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Indybay FeatureRelated Categories: San Francisco | Environment & Forest Defense View other events for the week of 9/13/2014
|Don't Even Think About It: Book Event with Author & Rising Tide Co-Founder George Marshall|
|Date||Saturday September 13|
|Time||6:30 PM - 8:30 PM|
|Import this event into your personal calendar.|
|518 Valencia, San Francisco, CA (at 16th and Valencia, 2 blocks from 16th St & Mission BART)|
|Organizer/Author||Rising Tide SF|
Rising Tide SF is excited to host Rising Tide co-founder, environmental campaigner and renowned author George Marshall for a book event to talk about his new book "Don't Even Think About It: Why Our Brains Are Wired to Ignore Climate Change" at 518 Valencia on September 13th at 6:30pm.
WHAT: Book Event with Rising Tide Co-Founder George Marshall; "Don't Even Think About It: Why Our Brains Are Wired to Ignore Climate Change"
WHERE: 518 Valencia, San Francisco, CA
WHEN: Saturday, Sept. 13 at 6:30pm
DONATIONS: $5-15 sliding scale, no one turned away for lack of funds.
This event is a Rising Tide production.
About the book:
Why, even with overwhelming scientific evidence, do most people still not feel or accept the full threat of climate change - or even talk about it?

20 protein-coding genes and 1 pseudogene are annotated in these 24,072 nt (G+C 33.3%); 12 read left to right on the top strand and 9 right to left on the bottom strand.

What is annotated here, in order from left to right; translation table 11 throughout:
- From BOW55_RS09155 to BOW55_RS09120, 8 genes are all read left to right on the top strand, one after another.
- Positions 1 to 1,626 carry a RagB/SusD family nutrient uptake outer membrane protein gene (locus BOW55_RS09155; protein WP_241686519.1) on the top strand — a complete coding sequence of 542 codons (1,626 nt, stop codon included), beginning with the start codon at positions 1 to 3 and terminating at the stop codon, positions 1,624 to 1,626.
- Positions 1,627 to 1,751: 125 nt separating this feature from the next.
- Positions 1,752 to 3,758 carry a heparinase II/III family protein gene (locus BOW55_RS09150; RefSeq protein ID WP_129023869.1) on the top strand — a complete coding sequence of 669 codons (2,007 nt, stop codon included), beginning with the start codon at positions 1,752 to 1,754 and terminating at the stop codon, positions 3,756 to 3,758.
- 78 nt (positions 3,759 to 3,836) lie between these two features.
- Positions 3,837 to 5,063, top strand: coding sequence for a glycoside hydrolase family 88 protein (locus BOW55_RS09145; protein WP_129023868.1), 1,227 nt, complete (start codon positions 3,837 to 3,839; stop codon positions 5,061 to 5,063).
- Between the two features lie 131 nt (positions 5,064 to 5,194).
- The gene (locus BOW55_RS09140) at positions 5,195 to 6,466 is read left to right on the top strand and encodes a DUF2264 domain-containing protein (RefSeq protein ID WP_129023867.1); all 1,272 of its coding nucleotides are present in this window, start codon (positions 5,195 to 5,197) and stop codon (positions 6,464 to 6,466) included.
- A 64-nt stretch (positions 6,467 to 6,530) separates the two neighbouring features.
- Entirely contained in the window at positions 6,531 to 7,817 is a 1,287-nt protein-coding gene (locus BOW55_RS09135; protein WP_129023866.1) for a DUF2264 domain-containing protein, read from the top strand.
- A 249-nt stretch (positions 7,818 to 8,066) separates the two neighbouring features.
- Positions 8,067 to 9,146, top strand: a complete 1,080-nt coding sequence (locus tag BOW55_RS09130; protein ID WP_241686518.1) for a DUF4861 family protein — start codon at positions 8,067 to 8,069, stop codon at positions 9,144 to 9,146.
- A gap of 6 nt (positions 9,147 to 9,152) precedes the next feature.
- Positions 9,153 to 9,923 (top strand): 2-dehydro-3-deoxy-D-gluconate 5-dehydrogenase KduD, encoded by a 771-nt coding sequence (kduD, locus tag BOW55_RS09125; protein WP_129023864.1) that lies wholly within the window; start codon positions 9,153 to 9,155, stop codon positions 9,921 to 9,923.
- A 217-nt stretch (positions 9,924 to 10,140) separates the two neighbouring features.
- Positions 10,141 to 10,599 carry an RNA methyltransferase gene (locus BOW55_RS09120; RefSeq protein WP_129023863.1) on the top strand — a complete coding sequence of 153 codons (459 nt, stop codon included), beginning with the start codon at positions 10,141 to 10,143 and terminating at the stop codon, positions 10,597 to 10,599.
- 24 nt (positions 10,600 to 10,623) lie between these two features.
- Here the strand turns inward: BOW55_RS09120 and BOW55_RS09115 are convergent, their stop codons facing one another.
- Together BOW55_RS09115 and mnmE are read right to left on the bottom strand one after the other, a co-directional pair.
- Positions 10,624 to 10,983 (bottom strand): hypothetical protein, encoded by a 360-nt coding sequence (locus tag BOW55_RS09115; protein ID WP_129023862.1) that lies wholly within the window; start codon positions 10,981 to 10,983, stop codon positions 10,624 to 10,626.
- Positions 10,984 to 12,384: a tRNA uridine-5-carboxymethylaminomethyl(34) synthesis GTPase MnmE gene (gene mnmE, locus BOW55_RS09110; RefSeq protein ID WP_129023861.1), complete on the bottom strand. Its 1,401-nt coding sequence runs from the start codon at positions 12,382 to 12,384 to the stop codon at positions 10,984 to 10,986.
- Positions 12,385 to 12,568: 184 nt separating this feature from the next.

What is this psychological mechanism that allows us to know something is true but act as if it is not? In this groundbreaking and engaging look at one of the most important issues facing us today, George Marshall, world renowned for his work on the psychology of climate change denial, shows that even when we accept that climate change is a dire problem, our human brains are wired to ignore it—and argues that we can overcome this.
With engaging stories and drawing on years of his own research, Marshall confirms that humans are wired to respond strongest to threats that are visible, immediate, have historical precedent, have direct personal impact, and are caused by an “enemy.” Climate change is none of these—it’s invisible, unprecedented, drawn out, impacts us indirectly, and is caused by us. Taking the reader deep into our evolutionary origins, Marshall argues that once we understand what excites, threatens, and motivates us, we can rethink and reimagine climate change. In the end, his book is both about climate change and about the qualities that make us human: our limitations, our strengths, and how we can grow as we deal with the greatest challenge we have ever faced.